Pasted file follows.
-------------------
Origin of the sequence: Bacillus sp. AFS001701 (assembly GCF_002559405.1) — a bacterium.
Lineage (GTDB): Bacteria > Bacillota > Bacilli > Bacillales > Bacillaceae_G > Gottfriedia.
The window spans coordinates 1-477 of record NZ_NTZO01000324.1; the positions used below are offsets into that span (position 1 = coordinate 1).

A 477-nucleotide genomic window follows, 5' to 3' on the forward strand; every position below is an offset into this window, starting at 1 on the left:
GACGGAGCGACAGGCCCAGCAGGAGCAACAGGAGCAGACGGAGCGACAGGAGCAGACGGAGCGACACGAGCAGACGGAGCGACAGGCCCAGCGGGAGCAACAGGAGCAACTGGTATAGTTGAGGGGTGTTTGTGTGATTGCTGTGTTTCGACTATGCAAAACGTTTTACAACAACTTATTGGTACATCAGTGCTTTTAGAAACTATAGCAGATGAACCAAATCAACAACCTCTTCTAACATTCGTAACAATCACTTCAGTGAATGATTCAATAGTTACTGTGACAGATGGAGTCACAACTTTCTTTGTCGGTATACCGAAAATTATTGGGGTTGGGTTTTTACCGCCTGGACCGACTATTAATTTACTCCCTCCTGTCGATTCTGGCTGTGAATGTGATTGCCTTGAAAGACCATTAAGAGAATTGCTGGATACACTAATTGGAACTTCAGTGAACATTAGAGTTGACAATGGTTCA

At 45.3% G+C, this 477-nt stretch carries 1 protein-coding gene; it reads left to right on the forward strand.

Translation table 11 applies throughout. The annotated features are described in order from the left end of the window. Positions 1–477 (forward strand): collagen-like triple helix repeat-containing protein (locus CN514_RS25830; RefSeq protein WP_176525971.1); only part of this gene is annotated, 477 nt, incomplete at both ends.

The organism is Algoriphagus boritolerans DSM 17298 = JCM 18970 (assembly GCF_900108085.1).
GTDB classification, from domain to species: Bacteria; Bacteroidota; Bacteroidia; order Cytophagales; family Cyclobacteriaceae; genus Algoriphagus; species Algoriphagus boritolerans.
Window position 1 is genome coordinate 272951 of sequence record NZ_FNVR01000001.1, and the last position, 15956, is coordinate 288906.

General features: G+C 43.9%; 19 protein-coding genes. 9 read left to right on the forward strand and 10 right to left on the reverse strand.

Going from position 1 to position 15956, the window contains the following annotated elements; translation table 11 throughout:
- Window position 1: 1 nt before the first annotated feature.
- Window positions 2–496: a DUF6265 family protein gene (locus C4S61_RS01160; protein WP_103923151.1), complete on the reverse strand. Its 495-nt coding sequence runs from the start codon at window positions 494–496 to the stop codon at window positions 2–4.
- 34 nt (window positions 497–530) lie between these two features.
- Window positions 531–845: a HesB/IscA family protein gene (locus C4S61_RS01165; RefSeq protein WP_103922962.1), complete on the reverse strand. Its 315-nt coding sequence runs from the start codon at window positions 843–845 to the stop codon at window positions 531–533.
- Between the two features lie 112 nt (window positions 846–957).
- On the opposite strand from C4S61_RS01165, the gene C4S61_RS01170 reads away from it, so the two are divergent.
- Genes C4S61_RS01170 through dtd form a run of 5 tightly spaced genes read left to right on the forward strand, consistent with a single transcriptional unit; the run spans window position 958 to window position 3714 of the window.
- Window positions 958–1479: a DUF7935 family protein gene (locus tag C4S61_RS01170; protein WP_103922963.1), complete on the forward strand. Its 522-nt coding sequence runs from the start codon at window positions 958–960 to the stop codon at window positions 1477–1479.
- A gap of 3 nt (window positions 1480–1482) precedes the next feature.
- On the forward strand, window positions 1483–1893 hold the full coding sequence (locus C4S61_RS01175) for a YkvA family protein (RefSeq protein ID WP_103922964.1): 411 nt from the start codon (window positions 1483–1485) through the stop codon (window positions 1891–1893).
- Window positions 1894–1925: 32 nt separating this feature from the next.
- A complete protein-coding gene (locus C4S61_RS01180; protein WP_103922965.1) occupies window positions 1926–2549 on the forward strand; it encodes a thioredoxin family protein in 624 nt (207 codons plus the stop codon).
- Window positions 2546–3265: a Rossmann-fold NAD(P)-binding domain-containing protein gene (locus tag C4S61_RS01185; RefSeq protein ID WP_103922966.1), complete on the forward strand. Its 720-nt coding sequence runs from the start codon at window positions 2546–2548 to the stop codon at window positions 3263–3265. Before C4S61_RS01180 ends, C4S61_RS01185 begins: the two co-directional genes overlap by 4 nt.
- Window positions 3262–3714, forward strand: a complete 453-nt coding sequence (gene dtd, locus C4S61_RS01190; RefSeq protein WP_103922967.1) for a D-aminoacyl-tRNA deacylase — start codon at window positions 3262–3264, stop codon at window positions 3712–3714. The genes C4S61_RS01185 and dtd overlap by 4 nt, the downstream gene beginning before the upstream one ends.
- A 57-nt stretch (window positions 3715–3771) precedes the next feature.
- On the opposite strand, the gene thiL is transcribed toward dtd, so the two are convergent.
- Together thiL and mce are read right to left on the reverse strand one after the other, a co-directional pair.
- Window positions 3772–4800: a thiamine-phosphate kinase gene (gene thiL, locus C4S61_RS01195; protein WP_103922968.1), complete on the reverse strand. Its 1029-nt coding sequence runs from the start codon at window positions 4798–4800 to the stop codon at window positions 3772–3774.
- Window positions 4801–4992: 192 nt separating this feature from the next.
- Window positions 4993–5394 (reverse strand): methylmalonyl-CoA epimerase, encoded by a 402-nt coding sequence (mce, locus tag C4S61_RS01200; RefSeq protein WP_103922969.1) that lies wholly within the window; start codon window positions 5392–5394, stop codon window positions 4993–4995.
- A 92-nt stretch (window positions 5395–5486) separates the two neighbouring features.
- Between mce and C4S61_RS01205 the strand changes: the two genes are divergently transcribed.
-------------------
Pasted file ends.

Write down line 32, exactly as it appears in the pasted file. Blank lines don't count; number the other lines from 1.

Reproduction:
- Window positions 4993–5394 (reverse strand): methylmalonyl-CoA epimerase, encoded by a 402-nt coding sequence (mce, locus tag C4S61_RS01200; RefSeq protein WP_103922969.1) that lies wholly within the window; start codon window positions 5392–5394, stop codon window positions 4993–4995.